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California Marijuana Regulation Advocates Approved To Begin Signature Campaign


Regulate marijuanaMarijuana Law reform advocates in California can now get to work after an announcement made this weekend by the California Secretary of State Debra Stevens that proponents of marijuana decriminalization can begin collecting petition signatures for next November’s ballot.

Proponents of the potential ballot measure told NBC San Diego it’s based on making the jobs of law enforcement easier all while benefiting the state.

“It’s a campaign that’s completely different from past efforts,” said proponent, Steve Kubby. “It represents a compromise. Officials have seen that the drug war is causing more harm than good and they want to stop pot from raising money for gangs and terror each year.”

The measure, Regulate Marijuana Like Wine Act of 2012, aims to make marijuana usage within the state taxable as well as making sure it’s regulated. The initiative would also remove penalties for possession and cultivation.

“Our point is to regulate it like alcohol and start taxing it…it’s one of the biggest crops in California and it goes completely untaxed,” said Kubby.

Kubby added that the measure will aim to move pot from California’s Controlled Substance Act.

There’s an additional clause in the initiative that allows anyone to buy marijuana products if the THC level is below .3%. Kubby says it is important to make that extremely weak version of the drug available to anyone so the hemp industry can blossom. Hemp is derived from cannabis plants and can be used to make a wide variety of products.

Kubby says broad-based legislation is a cure for the Federal Government’s crack-down on medical marijuana dispensaries. Kubby is a cancer survivor and medical marijuana user himself. In the 1990’s, he helped to draft Califronia’s law that legalizes marijuana.

Bowen said nearly 505,000 signatures from registered voters must be collected in order for the initiative to make it to the ballot and they must sign before March 26 of next year.


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  1. Zane, see my comment below.

    The ideal of non-interventionism in cannabis cultivation and markets is a good idea philosophically but a political loser, especially in California with its perpetual hard-on for the government regulating and taxing everything. So rather than fight that, the authors decided to exploit it instead.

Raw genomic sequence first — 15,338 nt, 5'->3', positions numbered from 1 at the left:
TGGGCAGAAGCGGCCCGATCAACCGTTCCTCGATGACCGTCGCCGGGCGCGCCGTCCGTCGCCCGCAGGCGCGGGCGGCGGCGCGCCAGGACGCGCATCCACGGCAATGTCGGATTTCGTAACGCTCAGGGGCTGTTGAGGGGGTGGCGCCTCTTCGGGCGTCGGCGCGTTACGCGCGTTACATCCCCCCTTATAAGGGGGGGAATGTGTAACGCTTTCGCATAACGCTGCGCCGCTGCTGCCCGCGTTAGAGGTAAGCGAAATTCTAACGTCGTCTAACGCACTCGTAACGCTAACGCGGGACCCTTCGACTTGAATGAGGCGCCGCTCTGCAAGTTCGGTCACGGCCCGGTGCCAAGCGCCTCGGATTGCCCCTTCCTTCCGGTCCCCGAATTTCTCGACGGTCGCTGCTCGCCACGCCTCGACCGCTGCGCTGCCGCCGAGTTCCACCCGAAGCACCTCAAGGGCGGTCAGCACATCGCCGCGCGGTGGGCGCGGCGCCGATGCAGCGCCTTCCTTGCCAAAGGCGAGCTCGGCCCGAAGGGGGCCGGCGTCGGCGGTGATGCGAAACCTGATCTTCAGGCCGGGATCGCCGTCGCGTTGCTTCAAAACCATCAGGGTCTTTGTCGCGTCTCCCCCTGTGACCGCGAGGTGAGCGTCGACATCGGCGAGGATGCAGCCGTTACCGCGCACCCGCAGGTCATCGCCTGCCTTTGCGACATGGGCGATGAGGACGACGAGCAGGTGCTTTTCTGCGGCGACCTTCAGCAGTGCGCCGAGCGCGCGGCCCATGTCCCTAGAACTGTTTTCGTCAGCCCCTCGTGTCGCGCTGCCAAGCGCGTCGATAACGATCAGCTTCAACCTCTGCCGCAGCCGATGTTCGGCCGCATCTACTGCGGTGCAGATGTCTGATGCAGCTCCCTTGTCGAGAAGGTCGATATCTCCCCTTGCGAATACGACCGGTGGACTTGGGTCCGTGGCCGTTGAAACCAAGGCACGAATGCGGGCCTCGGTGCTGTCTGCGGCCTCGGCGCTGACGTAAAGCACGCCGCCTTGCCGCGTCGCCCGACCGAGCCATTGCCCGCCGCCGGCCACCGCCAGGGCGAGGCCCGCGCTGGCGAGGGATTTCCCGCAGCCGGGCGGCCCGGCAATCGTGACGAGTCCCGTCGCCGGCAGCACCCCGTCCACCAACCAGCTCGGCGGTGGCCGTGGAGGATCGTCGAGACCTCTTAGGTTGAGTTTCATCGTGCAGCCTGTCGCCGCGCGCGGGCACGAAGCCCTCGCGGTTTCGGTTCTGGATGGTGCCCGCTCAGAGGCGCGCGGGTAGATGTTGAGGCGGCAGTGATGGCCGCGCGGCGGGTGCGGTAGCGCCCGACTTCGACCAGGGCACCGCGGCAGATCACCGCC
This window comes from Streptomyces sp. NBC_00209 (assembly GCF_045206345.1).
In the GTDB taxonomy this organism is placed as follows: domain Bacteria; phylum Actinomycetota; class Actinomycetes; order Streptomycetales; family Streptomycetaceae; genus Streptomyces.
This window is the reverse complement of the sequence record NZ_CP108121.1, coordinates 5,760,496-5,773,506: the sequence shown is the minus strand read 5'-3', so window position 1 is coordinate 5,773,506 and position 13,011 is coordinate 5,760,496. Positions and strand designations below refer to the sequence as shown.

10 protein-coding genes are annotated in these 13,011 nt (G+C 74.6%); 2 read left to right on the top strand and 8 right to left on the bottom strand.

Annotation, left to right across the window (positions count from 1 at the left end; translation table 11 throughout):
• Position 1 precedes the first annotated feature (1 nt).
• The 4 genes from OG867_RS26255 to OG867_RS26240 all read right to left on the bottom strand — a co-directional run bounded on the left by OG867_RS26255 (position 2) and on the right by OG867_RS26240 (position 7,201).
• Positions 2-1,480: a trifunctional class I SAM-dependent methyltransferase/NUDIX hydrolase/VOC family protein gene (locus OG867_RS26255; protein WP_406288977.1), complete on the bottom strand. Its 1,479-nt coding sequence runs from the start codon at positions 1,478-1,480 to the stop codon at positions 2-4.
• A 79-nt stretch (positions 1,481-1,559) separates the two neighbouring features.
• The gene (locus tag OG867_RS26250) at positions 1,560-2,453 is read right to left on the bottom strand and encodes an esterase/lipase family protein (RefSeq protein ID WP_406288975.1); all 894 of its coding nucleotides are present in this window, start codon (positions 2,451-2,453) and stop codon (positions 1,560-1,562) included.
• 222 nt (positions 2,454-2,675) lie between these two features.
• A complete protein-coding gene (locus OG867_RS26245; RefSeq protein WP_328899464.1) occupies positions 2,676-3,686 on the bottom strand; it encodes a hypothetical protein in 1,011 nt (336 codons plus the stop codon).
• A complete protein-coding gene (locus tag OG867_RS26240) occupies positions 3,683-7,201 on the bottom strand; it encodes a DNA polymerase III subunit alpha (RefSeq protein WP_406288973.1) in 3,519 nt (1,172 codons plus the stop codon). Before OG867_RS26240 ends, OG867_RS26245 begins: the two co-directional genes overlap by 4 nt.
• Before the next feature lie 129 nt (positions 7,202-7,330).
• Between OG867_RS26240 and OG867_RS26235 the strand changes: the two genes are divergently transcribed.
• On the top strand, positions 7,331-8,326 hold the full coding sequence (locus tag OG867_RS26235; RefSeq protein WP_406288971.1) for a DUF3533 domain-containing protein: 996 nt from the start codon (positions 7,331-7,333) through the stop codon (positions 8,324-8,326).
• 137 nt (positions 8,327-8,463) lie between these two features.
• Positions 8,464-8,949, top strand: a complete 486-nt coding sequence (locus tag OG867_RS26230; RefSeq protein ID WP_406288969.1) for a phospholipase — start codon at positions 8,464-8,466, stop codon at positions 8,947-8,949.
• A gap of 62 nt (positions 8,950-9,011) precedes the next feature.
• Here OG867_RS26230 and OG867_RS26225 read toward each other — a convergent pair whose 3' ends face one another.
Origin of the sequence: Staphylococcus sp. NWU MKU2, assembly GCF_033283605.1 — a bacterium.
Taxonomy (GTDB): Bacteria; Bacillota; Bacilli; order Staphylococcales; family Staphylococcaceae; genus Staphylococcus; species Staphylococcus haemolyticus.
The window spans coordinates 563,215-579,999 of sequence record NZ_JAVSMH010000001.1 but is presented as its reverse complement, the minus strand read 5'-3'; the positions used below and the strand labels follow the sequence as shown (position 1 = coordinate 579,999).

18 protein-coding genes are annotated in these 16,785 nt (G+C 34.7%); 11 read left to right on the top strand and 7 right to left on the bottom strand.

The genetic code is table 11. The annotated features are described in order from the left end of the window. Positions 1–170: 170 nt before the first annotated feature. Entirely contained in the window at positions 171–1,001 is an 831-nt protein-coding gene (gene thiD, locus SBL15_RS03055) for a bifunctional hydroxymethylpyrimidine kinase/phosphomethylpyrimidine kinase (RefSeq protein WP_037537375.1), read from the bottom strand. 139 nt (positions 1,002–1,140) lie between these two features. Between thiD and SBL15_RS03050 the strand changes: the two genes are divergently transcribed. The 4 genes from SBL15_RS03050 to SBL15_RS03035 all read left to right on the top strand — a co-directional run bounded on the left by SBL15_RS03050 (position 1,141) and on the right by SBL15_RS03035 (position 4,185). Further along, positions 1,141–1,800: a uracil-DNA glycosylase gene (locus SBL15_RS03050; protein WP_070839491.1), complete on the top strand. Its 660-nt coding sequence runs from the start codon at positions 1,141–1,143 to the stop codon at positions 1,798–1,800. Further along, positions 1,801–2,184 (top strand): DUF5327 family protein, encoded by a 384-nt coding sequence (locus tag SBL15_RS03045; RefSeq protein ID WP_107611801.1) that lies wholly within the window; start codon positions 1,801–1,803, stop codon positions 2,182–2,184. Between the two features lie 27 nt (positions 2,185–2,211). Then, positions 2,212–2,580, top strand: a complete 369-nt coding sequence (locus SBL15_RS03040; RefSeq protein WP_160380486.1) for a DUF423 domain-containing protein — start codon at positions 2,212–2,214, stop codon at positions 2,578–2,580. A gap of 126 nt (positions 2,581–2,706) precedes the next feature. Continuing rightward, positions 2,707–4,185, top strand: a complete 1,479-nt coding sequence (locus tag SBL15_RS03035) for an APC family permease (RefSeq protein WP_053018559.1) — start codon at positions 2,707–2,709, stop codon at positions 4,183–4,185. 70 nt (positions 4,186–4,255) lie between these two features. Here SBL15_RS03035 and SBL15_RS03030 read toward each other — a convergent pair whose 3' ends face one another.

2. Catrina, maybe you ought to read the initiative first before you complain. I know for a fact the authors spent months crafting this, and it is based on a 62% polling number that indicates that Californians favor regulating cannabis like alcohol.

    And yes, it is possible to make alcohol from cannabis, at least as a biofuel, but as a consumable I have no idea how that would come out.

    The idea of full unregulated prohibition repeal was discussed by the authors and completely rejected as impassable and unfeasible. The initiative language has been carefully crafted to reflect a legalization for adults 21+, keeping it illegal for under 21, keeping the corporate GMO out to preserve the plant’s botany and genetics, open up the multi-billion-dollar hemp market, and leave MMJ alone. PLUS it requires the state and local governments to follow the laws, not ban anything, and tell the feds to butt out.

  3. I hate these initiatives. I hate the idea of taxing and regulating a plant. I hate the idea of comparing cannabis to wine. It’s not wine. If you want to compare it to GRAPES before it becomes wine, perfect. Cannabis needs to be in the hands of State Agriculture department, not the alcohol companies. This is just a sad ploy to get SOMETHING that will appease the conservatives by lulling them with dollar bills. I hate these political games. It’s just a plant, we are adults, treat us both as such and good will come of this. We don’t need these type of $initiatives, we need ethical leadership, education and regulation to keep it away from minors. Money money money. It’s alwaaaaaaaaaaaaays about the money. Consider the logic instead, and don’t let fear lead you from it.

  4. While not a perfect initiative it does offer us a starting point towards a sane and sensible foundation.

    What is true for California weather we like it or not is that there is a Cannabis Industry,

    We have seen the over crowding of our medical program and the related problems with communities who feel that out of sight is under control.
    Some even think that they can keep kids from ever finding out about Cannabis by hiding medical dispensaries.

    Well Californians Cannabis has been part of human kind for thousands of years and it still commands a place in the recreational. medical and spiritual minds of many present, past and future people.

    Have a read of the initiative http://regulatemarijuanalikewine.com/regulate-marijuana-like-wine-act-2012/why-regulate-marijuana-like-wine/

    I myself want to see it legalized for the people as a first step but so may are hoping for a legal industry to cash in on the profits legally. Profits that abound untaxed illegally.

  5. Why ask that a non-harmful plant be regulated, taxed and weakened so that you’re allowed to use it?

    How about “Mind your own business, it’s my body, I grew it myself, piss off and annoy someone else”?

    Doesn’t the government have bigger fish to fry?

    Or was Murrow wrong, and did we indeed descend from cowardly men?

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